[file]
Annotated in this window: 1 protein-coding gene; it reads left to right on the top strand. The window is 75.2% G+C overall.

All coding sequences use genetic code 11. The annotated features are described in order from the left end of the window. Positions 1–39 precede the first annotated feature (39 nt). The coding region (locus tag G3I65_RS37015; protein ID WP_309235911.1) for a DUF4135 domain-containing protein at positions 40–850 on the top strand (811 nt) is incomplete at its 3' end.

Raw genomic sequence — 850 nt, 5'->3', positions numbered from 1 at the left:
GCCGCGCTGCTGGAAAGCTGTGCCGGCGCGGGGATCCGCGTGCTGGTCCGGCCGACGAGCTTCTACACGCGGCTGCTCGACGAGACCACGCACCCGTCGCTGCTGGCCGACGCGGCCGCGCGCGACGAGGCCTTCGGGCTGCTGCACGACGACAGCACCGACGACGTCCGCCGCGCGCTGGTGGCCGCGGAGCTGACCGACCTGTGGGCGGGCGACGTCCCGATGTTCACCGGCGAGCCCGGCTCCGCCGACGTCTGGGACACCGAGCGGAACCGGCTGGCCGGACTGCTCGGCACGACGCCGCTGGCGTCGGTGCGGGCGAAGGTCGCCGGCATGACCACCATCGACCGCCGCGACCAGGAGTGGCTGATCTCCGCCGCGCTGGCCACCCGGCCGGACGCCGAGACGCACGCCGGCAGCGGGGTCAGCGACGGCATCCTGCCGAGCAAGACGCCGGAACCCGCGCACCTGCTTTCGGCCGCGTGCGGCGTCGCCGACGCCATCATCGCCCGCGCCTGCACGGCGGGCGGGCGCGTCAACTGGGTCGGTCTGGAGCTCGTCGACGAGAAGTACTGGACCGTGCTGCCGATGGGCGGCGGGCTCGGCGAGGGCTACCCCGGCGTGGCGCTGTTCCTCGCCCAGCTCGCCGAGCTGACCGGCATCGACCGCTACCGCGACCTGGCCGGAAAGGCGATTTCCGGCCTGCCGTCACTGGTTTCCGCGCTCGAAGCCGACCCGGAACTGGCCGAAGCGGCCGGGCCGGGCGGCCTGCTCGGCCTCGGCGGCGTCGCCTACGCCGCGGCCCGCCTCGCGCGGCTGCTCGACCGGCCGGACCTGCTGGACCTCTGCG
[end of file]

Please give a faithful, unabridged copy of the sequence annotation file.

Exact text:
Annotated in this window: 1 protein-coding gene; it reads left to right on the top strand. The window is 75.2% G+C overall.

All coding sequences use genetic code 11. The annotated features are described in order from the left end of the window. Positions 1–39 precede the first annotated feature (39 nt). The coding region (locus tag G3I65_RS37015; protein ID WP_309235911.1) for a DUF4135 domain-containing protein at positions 40–850 on the top strand (811 nt) is incomplete at its 3' end.

Raw genomic sequence — 850 nt, 5'->3', positions numbered from 1 at the left:
GCCGCGCTGCTGGAAAGCTGTGCCGGCGCGGGGATCCGCGTGCTGGTCCGGCCGACGAGCTTCTACACGCGGCTGCTCGACGAGACCACGCACCCGTCGCTGCTGGCCGACGCGGCCGCGCGCGACGAGGCCTTCGGGCTGCTGCACGACGACAGCACCGACGACGTCCGCCGCGCGCTGGTGGCCGCGGAGCTGACCGACCTGTGGGCGGGCGACGTCCCGATGTTCACCGGCGAGCCCGGCTCCGCCGACGTCTGGGACACCGAGCGGAACCGGCTGGCCGGACTGCTCGGCACGACGCCGCTGGCGTCGGTGCGGGCGAAGGTCGCCGGCATGACCACCATCGACCGCCGCGACCAGGAGTGGCTGATCTCCGCCGCGCTGGCCACCCGGCCGGACGCCGAGACGCACGCCGGCAGCGGGGTCAGCGACGGCATCCTGCCGAGCAAGACGCCGGAACCCGCGCACCTGCTTTCGGCCGCGTGCGGCGTCGCCGACGCCATCATCGCCCGCGCCTGCACGGCGGGCGGGCGCGTCAACTGGGTCGGTCTGGAGCTCGTCGACGAGAAGTACTGGACCGTGCTGCCGATGGGCGGCGGGCTCGGCGAGGGCTACCCCGGCGTGGCGCTGTTCCTCGCCCAGCTCGCCGAGCTGACCGGCATCGACCGCTACCGCGACCTGGCCGGAAAGGCGATTTCCGGCCTGCCGTCACTGGTTTCCGCGCTCGAAGCCGACCCGGAACTGGCCGAAGCGGCCGGGCCGGGCGGCCTGCTCGGCCTCGGCGGCGTCGCCTACGCCGCGGCCCGCCTCGCGCGGCTGCTCGACCGGCCGGACCTGCTGGACCTCTGCG